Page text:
Imagine a bandage made of electrically conductive fibers coated in a gel that can be individually loaded with infection-fighting antibiotics, tissue-regenerating growth factors, painkillers or other medications. Sounds like science fiction, right?!? It's the real deal thanks to researchers from the University of Nebraska-Lincoln, Harvard Medical School and MIT who have designed a smart bandage that could eventually heal chronic wounds or battlefield injuries with every fiber of its being.
A microcontroller no larger than a postage stamp, which could be triggered by a smartphone or other wireless device, sends small amounts of voltage through a chosen fiber. That voltage heats the fiber and its hydrogel, releasing whatever cargo it contains.
A single bandage could accommodate multiple medications tailored to a specific type of wound, the researchers said, while offering the ability to precisely control the dose and delivery schedule of those medications. That combination of customization and control could substantially improve or accelerate the healing process, said Ali Tamayol, assistant professor of mechanical and materials engineering at Nebraska.
"This is the first bandage that is capable of dose-dependent drug release," Tamayol said. "You can release multiple drugs with different release profiles. That's a big advantage in comparison with other systems. What we did here was come up with a strategy for building a bandage from the bottom up.
"This is a platform that can be applied to many different areas of biomedical engineering and medicine."
The team envisions its smart bandage being used initially to treat chronic skin wounds that stem from diabetes. More than 25 million Americans - and more than 25 percent of U.S. adults 65 and older - could suffer from such wounds. The Centers for Disease Control and Prevention has estimated that diabetes cases will double or triple by the year 2050.
"The medical cost associated with these types of wounds is tremendous," Tamayol said. "So there is a big need to find solutions for that."
Those wounded in combat might also benefit from the bandage's versatility and customizability, Tamayol said, whether to stimulate faster healing of bullet and shrapnel wounds or prevent the onset of infection in remote environments.
"Soldiers on the battlefield may be suffering from a number of different injuries or infections," he said. "They might be dealing with a number of different pathogens. Imagine that you have a variable patch that has antidotes or drugs targeted toward specific hazards in the environment."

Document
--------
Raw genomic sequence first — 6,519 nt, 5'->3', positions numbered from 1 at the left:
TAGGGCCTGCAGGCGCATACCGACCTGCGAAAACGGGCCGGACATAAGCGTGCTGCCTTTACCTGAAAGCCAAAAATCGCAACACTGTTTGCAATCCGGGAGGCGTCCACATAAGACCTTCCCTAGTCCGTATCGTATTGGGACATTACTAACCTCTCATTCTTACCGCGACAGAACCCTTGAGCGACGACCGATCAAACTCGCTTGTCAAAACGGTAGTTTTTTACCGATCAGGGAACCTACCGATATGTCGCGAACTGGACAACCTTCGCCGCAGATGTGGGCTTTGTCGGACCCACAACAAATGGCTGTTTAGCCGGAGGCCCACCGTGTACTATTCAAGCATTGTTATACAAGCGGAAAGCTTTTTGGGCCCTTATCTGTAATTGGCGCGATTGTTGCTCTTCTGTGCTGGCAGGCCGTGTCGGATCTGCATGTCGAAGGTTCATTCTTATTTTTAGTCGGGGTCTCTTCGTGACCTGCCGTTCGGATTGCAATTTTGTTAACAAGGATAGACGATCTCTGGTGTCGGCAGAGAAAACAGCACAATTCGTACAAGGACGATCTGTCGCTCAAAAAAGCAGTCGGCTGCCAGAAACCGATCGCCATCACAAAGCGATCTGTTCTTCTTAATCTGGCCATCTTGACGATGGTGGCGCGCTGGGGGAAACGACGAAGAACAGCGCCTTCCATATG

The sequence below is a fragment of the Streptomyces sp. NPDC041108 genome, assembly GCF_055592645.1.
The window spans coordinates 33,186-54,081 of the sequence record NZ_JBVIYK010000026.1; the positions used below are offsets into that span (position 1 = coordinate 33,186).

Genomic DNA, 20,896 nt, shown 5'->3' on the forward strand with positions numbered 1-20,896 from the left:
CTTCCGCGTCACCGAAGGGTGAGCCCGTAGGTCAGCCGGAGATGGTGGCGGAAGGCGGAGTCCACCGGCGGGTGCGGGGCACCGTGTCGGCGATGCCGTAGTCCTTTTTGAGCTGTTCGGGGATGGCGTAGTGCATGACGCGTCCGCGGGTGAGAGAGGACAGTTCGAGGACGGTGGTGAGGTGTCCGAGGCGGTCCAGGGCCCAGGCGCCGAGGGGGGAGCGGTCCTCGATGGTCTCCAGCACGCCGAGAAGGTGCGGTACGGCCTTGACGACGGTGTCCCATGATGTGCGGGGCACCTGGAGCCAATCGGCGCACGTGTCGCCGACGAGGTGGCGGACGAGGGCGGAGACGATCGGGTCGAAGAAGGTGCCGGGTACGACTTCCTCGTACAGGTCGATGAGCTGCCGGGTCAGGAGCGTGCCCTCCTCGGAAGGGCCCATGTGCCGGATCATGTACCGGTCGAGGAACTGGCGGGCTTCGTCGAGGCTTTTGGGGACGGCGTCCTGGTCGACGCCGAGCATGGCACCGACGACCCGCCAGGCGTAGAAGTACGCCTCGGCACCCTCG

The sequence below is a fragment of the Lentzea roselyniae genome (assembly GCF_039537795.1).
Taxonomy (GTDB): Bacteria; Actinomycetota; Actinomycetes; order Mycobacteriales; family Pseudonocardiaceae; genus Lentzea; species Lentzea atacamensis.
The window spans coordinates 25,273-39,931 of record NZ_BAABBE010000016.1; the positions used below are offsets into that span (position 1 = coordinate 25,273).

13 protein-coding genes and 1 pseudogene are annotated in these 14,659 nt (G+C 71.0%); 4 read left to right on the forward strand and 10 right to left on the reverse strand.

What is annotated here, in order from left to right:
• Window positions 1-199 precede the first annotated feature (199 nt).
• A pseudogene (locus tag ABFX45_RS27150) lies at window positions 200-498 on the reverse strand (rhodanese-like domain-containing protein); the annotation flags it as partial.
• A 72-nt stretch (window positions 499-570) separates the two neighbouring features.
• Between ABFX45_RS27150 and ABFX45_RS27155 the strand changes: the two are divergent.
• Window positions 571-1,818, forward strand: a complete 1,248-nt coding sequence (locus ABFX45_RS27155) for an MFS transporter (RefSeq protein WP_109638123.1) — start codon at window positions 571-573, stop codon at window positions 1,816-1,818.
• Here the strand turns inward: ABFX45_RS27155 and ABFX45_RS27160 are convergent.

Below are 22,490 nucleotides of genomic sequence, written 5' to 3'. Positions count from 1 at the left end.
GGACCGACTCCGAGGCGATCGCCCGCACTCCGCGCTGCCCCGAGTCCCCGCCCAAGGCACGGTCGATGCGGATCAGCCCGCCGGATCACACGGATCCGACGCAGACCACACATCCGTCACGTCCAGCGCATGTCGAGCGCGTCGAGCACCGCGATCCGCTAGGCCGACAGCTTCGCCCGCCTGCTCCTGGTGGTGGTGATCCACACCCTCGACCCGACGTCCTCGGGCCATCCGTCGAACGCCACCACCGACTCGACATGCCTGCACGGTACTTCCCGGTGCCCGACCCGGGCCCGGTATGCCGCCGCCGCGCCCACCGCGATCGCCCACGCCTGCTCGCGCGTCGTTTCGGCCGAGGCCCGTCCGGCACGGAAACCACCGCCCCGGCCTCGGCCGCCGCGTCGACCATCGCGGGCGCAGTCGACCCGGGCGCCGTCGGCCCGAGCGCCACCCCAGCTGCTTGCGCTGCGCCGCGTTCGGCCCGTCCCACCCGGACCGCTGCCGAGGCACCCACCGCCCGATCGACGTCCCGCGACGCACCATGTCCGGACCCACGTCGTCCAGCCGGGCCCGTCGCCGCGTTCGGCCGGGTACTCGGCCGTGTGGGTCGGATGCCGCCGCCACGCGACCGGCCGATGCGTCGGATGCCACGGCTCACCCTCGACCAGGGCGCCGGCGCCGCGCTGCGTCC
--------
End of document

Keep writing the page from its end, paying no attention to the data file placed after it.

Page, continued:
Existing bandages range from basic dry patches to more advanced designs that can passively release an embedded medication over time. To evaluate the potential advantages of their smart bandage, Tamayol and his colleagues at Harvard ran a series of experiments.
In one, the researchers applied a smart bandage loaded with growth factor to wounded mice. When compared with a dry bandage, the team's version regrew three times as much of the blood-rich tissue critical to the healing process.
Another experiment showed that an antibiotic-loaded version of the bandage could eradicate infection-causing bacteria. Collectively, Tamayol said, the experiments also demonstrated that the heat needed to release the medications did not affect their potency.
Though the researchers have patented their design, it will need to undergo further animal and then human testing before going to market. That could take several years, though the fact that most of the design's components are already approved by the Food and Drug Administration should streamline the process, Tamayol said.
In the meantime, he said, the researchers are also working to incorporate thread-based sensors that can measure glucose, pH and other health-related indicators of skin tissue. Integrating that capability would allow the team to create a bandage that could autonomously deliver proper treatments.
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